Earth surfer you mention paying down student loans with the risk of losing your job and going bankrupt then switch to talking about partial mortgage paydown.  These statement contradict each other from a risk standpoint i would suggest you do some research into what you're speaking about before just throwing out kill the debt answers.
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Canadian Ben

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Re: Extra Cash: Pay off low interest debt or put into Market?
« Reply #5 on: September 08, 2017, 06:11:39 AM »
If you are following the common strategies here, you are basing your retirement plans on being able to take out money at 4% from investments. Anything below that after tax deductions means you should be investing it instead.

Laura33

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Re: Extra Cash: Pay off low interest debt or put into Market?
« Reply #6 on: September 08, 2017, 06:39:21 AM »
We are not all that excited about putting our extra cash in the market right now, as it may be overvalued

. . .

I don't want to buy more stocks just to pay taxes and/or lose money in the short term because the stock market is too high now. 

. . .

I could front load the 529 to take advantage of the growth and tax savings, but this is assuming that my market timing for such a front load is ideal.  Likely, it is not, and I will lose money for a few years.

This is the thinking you need to challenge:  you are letting short-term market fears affect your planning for long-term market goals.

You are mid-30s.  Everything you are investing for now (except the reno) is at least 15 years away (college), and some are multiple decades away (since even if you FIRE in a few years, that money needs to last for 40-50+ years if all goes well).  Over these kinds of timeframes, it is extremely unlikely that you will lose money in the market.  The much, much bigger risk is that you let your fear of a short-term loss keep you out of the market, so you miss the big upswings that represent probably half of the overall market gains.  See http://www.businessinsider.com/cost-of-missing-10-best-days-in-sp-500-2014-3.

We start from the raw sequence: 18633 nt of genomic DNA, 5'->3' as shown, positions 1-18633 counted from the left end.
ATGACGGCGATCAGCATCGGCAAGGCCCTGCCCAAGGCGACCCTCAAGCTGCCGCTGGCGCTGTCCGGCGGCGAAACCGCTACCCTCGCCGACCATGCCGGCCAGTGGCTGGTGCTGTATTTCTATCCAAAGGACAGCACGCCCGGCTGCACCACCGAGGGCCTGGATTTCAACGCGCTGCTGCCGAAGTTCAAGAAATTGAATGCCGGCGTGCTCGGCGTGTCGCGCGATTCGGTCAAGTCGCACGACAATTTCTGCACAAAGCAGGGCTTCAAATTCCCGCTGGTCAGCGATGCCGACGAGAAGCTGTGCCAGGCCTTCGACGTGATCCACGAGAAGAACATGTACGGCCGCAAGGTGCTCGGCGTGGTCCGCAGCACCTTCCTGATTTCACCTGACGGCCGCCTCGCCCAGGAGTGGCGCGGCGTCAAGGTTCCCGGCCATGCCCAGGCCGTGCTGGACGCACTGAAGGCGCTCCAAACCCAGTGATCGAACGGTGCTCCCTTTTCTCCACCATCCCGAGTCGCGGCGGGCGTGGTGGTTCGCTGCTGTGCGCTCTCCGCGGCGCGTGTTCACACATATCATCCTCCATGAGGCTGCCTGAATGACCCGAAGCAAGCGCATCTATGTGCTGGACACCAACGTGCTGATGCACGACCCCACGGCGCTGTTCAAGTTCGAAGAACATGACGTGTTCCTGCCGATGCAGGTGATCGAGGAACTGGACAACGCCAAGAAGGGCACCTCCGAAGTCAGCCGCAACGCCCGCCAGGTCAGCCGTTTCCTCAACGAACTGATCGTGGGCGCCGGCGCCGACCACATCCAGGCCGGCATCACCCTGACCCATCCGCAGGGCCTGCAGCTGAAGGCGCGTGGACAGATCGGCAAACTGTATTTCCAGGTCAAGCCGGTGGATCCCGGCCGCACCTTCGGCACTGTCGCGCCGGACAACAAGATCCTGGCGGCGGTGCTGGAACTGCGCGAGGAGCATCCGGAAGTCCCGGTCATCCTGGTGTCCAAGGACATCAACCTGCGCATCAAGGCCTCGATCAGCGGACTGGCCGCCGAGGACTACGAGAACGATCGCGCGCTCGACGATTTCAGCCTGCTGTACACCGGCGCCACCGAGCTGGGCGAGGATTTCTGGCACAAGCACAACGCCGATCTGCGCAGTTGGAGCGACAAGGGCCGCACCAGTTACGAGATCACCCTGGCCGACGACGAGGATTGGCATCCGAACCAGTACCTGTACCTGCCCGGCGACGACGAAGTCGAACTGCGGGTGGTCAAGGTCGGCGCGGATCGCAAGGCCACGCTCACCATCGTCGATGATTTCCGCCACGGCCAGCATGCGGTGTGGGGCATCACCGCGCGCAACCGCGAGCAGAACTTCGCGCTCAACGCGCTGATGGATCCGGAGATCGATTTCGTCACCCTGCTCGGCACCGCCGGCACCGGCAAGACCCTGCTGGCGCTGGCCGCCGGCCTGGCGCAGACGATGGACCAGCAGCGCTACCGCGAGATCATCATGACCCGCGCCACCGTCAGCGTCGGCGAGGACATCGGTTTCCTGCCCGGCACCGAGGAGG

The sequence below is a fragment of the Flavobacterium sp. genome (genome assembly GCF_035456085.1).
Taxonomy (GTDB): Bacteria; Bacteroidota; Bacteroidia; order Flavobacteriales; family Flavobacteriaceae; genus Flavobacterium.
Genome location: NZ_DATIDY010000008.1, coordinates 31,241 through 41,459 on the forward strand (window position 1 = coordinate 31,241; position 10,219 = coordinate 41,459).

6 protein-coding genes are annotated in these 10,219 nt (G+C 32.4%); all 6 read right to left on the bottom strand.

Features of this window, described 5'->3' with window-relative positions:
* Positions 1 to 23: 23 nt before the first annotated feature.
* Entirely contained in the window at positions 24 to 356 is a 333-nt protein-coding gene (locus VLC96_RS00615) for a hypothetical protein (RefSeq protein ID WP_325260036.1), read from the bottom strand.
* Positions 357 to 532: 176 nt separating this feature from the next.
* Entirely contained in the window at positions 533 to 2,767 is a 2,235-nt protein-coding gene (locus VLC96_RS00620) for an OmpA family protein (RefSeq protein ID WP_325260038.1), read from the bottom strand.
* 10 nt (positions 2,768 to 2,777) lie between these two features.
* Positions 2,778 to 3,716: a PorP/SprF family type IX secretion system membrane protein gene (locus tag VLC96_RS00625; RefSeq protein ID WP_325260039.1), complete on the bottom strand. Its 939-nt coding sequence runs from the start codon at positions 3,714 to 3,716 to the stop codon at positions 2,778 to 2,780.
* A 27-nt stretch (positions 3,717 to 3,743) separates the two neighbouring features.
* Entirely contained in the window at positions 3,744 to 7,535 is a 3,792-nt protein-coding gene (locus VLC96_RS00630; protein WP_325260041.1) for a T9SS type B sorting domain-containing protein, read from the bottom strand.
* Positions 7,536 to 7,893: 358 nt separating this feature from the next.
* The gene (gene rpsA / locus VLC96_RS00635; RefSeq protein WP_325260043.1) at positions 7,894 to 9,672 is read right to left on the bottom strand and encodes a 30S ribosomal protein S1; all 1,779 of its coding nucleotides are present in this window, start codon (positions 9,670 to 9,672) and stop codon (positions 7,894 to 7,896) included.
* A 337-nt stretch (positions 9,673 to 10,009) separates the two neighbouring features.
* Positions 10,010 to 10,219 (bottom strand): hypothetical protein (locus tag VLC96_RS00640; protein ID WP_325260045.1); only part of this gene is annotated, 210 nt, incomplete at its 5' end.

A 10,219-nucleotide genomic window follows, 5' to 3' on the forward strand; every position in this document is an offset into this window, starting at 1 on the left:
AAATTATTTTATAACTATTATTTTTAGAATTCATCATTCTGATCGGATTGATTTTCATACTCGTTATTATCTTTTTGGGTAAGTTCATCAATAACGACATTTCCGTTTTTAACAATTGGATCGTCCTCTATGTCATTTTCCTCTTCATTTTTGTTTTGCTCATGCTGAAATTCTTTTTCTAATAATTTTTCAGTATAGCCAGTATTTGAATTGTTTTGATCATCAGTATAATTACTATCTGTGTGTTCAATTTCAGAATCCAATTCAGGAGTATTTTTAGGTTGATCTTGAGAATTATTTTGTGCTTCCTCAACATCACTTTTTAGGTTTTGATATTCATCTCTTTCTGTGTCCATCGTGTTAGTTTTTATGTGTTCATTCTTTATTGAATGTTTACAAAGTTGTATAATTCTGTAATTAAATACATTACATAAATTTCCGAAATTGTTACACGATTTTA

Please take it from someone who's been doing this a lot longer than you: you need to control your fear and not let it drive your decisions.   I am generally pessimistic, and for at least 20 of the past 26 years I have been convinced the market was overvalued.  I was right twice.  If I'd listened to that fear, I wouldn't be close to FI now.  Fundamentally, if the overall economy sucks so bad that the market can't beat 1% or 3% over the next 20+ years, none of us are FIREing anyway. 

Tl;dr:  If you can't get over the fear of short-term losses, then you should look for another path to FIRE, like RE investing or something similar.  Trying to time the dips will hurt you far more than the dips themselves will.
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boarder42

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Re: Extra Cash: Pay off low interest debt or put into Market?
« Reply #7 on: September 08, 2017, 07:01:50 AM »
I missed your irrational fear/statement on markets being high so to put that to bed read this

http://awealthofcommonsense.com/2014/02/worlds-worst-market-timer/

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Raenia

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Re: Extra Cash: Pay off low interest debt or put into Market?
« Reply #8 on: September 08, 2017, 08:34:40 AM »
Don't try to time the market.  Don't try to time the market.  Don't try to time the market.

Just go ahead and invest the money.  Every day you don't is a day of lost gains, right up until the day it drops... which could be tomorrow and could be in five years.  You don't want to hold that cash, steadily losing value to inflation, trying to time the market.  If you're that concerned about a drop, reconsider whether your asset allocation is too risky for you, but don't let that stop you from investing.